From: Jérôme Hénin (jerome.henin_at_ibpc.fr)
Date: Tue May 02 2017 - 05:07:29 CDT
On 2 May 2017 at 11:15, <yjcoshc_at_gmail.com> wrote:
> 1. At this stage, you can use on-the-fly eABF to replace classical ABF in
> any free-energy simulations, while egABF is also worth to try in high
> dimensional free-energy calculations. On-the-fly eABF have three free
> energy estimators: Naive, CZAR and zheng/yang's.
Yes, all of these are possible, but for a study of ion permeation, there
are linear coordinates for which plain ABF will work fine. I would stick to
that for simplicity. One thing that will improve convergence, if that turns
out to be difficult, is the multiple-walker scheme (explanations and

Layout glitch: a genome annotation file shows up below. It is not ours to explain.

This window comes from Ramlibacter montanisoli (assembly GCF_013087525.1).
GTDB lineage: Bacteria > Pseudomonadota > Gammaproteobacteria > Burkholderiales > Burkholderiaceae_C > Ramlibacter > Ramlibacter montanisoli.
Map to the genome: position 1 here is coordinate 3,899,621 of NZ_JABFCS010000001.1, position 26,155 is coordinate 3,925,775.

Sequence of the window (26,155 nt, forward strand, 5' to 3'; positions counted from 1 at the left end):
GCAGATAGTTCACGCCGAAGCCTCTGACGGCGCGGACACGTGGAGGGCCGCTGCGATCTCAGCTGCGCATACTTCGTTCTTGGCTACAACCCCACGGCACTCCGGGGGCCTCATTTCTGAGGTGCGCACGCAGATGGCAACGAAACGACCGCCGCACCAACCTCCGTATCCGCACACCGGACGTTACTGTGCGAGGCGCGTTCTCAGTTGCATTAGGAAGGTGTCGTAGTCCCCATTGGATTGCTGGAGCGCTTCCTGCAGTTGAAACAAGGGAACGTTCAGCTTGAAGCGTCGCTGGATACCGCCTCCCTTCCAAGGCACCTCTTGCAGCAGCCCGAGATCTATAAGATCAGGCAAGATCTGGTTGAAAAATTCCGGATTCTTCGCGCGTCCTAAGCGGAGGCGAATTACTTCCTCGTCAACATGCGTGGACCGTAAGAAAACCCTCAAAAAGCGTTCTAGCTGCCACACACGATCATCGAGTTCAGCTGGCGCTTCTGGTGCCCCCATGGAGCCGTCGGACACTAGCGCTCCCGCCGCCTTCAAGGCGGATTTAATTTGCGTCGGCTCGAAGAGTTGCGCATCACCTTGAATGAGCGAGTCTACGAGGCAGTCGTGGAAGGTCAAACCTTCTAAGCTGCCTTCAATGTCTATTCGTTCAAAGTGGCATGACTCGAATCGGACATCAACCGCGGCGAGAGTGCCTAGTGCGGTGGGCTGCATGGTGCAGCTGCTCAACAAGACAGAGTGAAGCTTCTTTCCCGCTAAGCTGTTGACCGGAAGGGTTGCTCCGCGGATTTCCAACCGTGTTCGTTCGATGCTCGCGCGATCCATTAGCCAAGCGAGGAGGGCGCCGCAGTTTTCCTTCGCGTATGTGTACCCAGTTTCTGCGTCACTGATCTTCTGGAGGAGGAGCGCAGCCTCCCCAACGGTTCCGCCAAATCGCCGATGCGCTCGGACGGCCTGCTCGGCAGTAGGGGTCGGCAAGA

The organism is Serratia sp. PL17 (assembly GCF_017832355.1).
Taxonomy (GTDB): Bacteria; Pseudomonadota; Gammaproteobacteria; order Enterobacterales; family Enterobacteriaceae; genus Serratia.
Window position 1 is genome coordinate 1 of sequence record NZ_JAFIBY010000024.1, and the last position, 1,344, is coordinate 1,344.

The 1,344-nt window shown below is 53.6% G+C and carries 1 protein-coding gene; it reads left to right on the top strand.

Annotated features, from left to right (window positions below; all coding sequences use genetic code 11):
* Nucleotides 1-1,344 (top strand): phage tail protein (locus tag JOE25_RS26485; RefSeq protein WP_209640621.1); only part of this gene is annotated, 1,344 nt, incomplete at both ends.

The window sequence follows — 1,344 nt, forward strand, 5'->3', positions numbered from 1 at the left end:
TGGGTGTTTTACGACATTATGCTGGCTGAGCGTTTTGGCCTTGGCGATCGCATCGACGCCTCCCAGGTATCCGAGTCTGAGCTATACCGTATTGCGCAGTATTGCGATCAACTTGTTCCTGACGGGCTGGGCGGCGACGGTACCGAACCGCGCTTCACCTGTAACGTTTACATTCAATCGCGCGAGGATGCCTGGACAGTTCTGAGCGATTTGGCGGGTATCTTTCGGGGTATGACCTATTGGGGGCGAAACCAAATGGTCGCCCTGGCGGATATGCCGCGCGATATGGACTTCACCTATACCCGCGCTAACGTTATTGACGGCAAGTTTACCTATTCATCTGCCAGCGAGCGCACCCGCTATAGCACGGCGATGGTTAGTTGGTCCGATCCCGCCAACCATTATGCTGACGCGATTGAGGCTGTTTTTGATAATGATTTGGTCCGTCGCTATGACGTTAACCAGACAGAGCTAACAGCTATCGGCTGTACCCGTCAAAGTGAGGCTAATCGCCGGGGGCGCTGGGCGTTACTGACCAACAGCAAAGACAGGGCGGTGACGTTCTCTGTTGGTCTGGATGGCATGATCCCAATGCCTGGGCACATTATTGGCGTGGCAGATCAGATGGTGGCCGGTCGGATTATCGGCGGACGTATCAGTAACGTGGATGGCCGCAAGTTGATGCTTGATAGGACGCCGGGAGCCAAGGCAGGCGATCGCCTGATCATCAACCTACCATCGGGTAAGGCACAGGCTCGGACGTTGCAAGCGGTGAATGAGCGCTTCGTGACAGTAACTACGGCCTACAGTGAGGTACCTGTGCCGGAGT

references are in the documentation).
2. I am also puzzled with the total force change, but I have seen an
"subtractAppliedForce" option in the user guide. It can recover the
behavior before the change. If you have problems you can turn it on.
Essentially, the new behavior ensures that you get the same results with
ABF that you'd get with metadynamics or brute-force sampling, which I think
is a sound default.
subtractAppliedForce only *partly* recovers the old behavior: it makes ABF
ignore other biases applied to the specific colvars involved in ABF, not
forces from other sources applied to the same atoms. The bottom line is, if
you run ABF under a complicated set of biases, you probably need to think
hard about what those other biases mean and how they should affect the ABF
result. If you only run ABF and no other biases, then that change in "total
force" behavior has absolutely no impact on your work.
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